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DW_a_mom
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25 Apr 2011, 8:53 pm

Inuyasha wrote:
JakobVirgil wrote:
psychohist wrote:
DW_a_mom wrote:
Quote:
No, wanting to stop illegal immigration is about wanting to preserve the sovereignty of this country, a country that refuses to defend its own borders soon ceases to be a country.

Given that we have had a steady flow of immigration, not always legally defined, since before we even were a nation, I can't buy that argument. It is a desire to take a river that has always flowed and stick a dam on it. That IS change. The fact that people got on the riverboat and got upset when they actually got swept down river doesn't make it the river boats fault. It did what it has always done. It is the upset passengers that misunderstood the journey, and want to cry foul that they can't re-land at the same spot they left from. So they try to dam the river.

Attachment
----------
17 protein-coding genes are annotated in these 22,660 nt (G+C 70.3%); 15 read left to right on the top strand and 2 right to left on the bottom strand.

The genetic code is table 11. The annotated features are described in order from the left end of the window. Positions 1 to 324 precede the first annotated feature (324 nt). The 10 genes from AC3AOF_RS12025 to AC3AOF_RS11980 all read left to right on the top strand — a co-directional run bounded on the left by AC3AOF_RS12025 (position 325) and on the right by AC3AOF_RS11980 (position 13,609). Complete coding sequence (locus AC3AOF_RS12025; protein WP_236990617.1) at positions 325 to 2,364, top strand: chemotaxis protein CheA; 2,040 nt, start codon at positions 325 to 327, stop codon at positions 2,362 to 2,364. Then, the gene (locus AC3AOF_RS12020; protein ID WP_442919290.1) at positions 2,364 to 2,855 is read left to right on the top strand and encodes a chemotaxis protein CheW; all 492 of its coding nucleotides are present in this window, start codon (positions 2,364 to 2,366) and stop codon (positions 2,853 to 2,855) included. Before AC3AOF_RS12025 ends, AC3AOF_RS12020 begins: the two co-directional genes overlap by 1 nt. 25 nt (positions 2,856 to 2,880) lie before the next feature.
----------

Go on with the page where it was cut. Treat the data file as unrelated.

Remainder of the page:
You must have missed the word "illegal" in Inuyasha's post. He's not talking about damming the river, just putting up some dikes on the riverbanks to avoid dangerous floods.

you might have trouble reading as well
maybe people disagree with your view because they understand it.


Well this is a case where you are quite simply full of it. I actually have an Aunt whose parents are from Mexico and as far as I know they entered the US legally, my Aunt was born a US citizen. You sir are implying that I have some sort of racial hatred towards members of my own family. Quite frankly you are way out of line, and I would like an apology.


OK, maybe I can be more clear.

In a way, the distinction between legal and illegal is, by itself, a dam in the river. Given that quotas and what not - the wall that forces many who would have been happy to come legally into taking the illegal path - are part of an attempt to slow the river, I am not that excited about exalting legal immigration and condeming illegal. They would all LIKE to be legal, let's be honest, but not everyone gets that opportunity.